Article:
- Weight gain in the upper body. This weight gain would typically be concentrated in the belly, as opposed to the hips.
    - Sleep apnea or other sleeping problems.
    - Chronic pelvic pain.
    - High blood pressure.

    One of the most common and most pronounced symptoms of PCOS can be weight gain, particularly upper body weight gain. Many times, women who have PCOS become insulin resistant. Insulin resistance tends to develop slowly and over time, and greatly affects a woman’s metabolism. This insulin resistance makes it much easier for a woman to gain weight, and also makes taking weight off more difficult. In addition, the production of androgens, or male hormones, is a common side effect of PCOS. The production of androgens not only produces symptoms such as abnormal hair growth or hair loss, it can also be responsible for weight gain.

    There is no known cure for Polycystic Ovarian Syndrome (PCOS). However, there are certain treatments that are often used to address the symptoms of PCOS, such as weight gain. Some health care providers will recommend diabetic medications, such as Metformin, to help the patient with PCOS. Also known as Glucophage, this medication impacts the way that insulin regulates glucose, and it also helps to cause a decrease in the production of testosterone. By working both on insulin resistance as well as the production of androgens, Metformin can assist a woman with getting a handle on her weight gain.


    PCOS And Hair Growth/Loss

    PCOS can be an extremely frustrating and troubling condition for a woman to have. In addition to being one of the leading causes of infertility, PCOS can have several other problematic symptoms, such as chronic pain, high blood pressure, and weight gain in the upper body. In addition to these symptoms, PCOS can cause a variety of difficulties with a woman’s hair.

    When a woman has PCOS, her body tends to produce androgens. Androgens are a type of hormone that can cause a variety of problems, such as acne. Androgens can also interfere with ovulation, causing fertility problems. One of the androgens, testosterone, can cause unwanted hair growth when there is too much of it in the blood. Testosterone coverts into dihydrotestosterone, sometimes known as DHT. Body hair is affected by dihydrotestosterone more than the hair of the head. If a woman has a large amount of dihydrotestosterone in her system, the body hairs that are normally very fine will become coarse, and tend to grow toward the navel and on the face.

    If dihydrotestosterone and other androgens are at very high levels, the head on the hair can actually react differently than body hair. It is much more sensitive to these hormones, and will fall out rather than growing. This can lead to male-pattern balding in women.
    An excessive amount of androgens such as dihydrotestosterone can also lead to the deepening of a woman’s voice, and even enlargement of the clitoris.

    For some women with PCOS, the increased levels of androgens are not necessarily from their ovarian cysts; rather, many women with PCOS also have trouble with their thyroid gland, which can contribute to not only hair growth and loss, but many of the other symptoms of PCOS, including weight gain.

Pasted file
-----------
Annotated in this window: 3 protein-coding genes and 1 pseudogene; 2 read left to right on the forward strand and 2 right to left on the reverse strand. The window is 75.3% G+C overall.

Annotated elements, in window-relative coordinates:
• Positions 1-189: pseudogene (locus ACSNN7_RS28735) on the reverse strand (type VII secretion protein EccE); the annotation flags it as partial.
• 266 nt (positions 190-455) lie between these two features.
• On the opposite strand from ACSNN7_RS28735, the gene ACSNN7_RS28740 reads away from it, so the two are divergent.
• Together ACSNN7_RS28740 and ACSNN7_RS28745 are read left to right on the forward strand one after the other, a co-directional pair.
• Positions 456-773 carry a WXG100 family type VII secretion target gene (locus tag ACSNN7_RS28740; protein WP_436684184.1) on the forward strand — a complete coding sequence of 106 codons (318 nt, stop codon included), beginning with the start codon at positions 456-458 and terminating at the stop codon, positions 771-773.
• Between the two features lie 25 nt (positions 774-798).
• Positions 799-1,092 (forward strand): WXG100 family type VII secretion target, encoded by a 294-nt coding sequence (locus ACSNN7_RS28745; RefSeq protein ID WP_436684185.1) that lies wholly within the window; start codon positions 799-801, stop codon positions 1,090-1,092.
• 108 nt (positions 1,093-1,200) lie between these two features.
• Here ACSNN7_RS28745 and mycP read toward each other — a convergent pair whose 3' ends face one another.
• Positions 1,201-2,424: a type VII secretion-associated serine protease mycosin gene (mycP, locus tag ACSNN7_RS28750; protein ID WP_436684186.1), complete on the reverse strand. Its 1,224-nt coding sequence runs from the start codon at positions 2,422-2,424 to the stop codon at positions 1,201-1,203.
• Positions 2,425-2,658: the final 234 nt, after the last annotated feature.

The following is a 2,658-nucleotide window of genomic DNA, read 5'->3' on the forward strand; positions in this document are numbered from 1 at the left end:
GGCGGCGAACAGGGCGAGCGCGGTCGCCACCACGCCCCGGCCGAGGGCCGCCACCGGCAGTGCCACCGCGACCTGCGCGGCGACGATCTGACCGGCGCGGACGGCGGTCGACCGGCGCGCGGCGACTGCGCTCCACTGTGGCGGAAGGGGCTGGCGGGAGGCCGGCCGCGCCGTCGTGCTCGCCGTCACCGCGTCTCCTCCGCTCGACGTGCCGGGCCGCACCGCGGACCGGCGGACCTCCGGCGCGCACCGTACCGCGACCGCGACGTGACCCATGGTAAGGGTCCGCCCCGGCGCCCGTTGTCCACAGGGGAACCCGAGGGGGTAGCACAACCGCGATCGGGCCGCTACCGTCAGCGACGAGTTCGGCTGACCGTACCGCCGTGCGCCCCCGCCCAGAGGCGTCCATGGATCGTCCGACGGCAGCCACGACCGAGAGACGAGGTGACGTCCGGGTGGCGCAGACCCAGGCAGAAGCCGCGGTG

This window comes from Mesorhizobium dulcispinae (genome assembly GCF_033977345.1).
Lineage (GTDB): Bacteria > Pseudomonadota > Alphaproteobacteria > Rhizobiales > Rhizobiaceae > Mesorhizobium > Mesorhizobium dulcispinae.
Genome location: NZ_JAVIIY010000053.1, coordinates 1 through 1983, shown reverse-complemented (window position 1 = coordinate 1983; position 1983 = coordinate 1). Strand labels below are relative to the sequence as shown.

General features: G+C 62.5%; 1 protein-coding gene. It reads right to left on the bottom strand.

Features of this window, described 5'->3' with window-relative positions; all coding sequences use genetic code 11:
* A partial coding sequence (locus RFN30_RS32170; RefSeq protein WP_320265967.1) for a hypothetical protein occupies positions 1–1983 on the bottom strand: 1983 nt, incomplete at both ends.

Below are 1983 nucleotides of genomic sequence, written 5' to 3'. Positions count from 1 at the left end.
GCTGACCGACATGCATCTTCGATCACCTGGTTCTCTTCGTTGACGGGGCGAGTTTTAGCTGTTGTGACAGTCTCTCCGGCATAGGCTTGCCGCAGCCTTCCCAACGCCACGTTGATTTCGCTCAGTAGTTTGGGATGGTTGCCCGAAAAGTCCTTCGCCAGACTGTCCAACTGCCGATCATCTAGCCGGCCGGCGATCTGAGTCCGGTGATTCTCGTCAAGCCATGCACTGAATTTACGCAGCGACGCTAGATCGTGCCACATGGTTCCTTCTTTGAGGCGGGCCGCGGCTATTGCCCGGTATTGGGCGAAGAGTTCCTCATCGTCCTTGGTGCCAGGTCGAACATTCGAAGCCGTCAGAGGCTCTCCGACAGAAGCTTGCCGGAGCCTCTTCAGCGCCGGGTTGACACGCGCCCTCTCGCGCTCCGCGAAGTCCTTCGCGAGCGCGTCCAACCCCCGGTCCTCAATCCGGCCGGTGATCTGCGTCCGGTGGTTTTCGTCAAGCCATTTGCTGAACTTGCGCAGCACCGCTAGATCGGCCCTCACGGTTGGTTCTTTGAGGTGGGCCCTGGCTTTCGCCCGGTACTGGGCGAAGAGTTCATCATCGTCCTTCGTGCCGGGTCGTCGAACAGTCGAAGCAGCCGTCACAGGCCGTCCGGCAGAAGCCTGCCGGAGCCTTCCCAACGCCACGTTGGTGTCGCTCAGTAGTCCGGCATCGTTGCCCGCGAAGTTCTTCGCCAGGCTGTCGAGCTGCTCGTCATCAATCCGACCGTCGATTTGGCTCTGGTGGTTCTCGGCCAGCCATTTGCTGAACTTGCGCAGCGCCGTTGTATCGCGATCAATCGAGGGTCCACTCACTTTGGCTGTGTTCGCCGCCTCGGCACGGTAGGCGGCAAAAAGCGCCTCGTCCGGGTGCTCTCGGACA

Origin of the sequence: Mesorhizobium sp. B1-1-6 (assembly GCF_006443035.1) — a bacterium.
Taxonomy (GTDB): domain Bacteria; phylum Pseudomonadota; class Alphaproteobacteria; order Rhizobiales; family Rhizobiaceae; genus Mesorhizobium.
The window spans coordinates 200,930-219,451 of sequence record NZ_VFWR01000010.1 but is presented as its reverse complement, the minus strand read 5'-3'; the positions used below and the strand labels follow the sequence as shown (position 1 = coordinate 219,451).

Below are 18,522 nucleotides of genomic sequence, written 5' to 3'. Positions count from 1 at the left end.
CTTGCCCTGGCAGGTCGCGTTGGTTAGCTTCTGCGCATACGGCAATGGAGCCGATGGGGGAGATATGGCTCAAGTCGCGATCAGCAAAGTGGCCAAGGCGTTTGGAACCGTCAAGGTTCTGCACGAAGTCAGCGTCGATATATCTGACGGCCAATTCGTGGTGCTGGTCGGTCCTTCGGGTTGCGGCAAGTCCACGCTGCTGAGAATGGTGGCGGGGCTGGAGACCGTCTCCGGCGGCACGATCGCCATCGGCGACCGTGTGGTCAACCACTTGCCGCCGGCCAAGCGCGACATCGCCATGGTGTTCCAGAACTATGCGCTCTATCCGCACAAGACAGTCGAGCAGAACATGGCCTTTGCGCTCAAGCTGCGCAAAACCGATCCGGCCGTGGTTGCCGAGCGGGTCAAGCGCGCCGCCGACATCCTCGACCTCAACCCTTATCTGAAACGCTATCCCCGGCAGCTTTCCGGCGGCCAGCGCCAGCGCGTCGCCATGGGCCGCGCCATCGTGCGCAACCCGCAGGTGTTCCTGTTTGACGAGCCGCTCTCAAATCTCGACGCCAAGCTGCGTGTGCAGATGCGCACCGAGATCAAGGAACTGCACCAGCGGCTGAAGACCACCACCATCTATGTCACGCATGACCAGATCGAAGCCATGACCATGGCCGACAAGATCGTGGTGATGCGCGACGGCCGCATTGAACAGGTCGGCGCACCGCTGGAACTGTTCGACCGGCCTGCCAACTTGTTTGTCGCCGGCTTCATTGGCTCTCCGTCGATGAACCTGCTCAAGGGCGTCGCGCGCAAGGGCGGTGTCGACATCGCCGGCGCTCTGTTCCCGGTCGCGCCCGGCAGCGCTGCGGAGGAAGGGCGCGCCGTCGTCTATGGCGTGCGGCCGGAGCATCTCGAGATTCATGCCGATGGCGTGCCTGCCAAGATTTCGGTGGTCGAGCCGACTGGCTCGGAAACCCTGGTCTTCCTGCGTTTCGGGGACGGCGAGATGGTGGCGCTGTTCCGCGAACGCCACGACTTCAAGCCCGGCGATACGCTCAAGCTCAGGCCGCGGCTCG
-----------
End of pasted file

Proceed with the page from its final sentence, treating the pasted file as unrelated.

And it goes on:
Hair loss and unwanted hair growth can be a severe problem. Many women are greatly impacted in their self esteem, and this unwanted hair or lack of hair can cause them a great deal of social anxiety. There are some medications and procedures that may help with the unwanted hair or hair loss. If you have PCOS and are having problems with your hair, contact your health care provider to discuss what options are available to you.


    Relationship Of Insulin And PCOS

    Around six percent of women in the United States are affected by PCOS, also known as Polycystic Ovarian Syndrome. Women with PCOS experience a variety of symptoms, including irregular menstruation, facial and body hair, hair loss, weight gain in the upper body, acne, and cysts on the ovaries.

    There is an intricate relationship between insulin and PCOS. Women who have PCOS often become insulin resistant. Some studies even suggest that insulin resistance is a cause, rather than a result, of PCOS. Around a third of women who have PCOS will also have insulin resistance. Insulin resistance is a condition in which the body does not correctly process insulin. As a result, levels of sugar increase in the blood. This can lead to diabetes and a variety of other problems. This increased amount of insulin is thought to lead to an increased production of androgens, or male hormones. These hormones are often responsible for many of the symptoms of PCOS, including facial and body hair, hair loss, and weight gain.
    There are a variety of factors that can make you more prone to insulin resistance. These include:

    - Age. If you are over 40, you are at higher risk.
    - Family history. This includes a history of Type II diabetes, high blood pressure, or heart disease.
    - Weight. Being overweight puts you at increased risk.
    If you have PCOS, you should talk with your health care provider about insulin resistance. Insulin resistance can be diagnosed with a simple test that will check your body’s tolerance for glucose. If your insulin resistance is not treated, it can create a variety of problems, including diabetes, kidney damage, vision loss, nerve damage, and heart problems.
    Problems with insulin can often be treated with medications, such as Metformin, that control glucose production in the body, and thereby reduces your body’s needs for insulin. Also known as Glucophage, this medication impacts the way that insulin regulates glucose, and it also helps to cause a decrease in the production of testosterone. This can help ovulation to return, and can also help to slow down the irregular hair growth. Weight reduction may also help with your insulin resistance, as will other medications, known as insulin-sensitizing agents. Treating insulin problems may be, in many cases, the best way to treat PCOS.


    Treatments for PCOS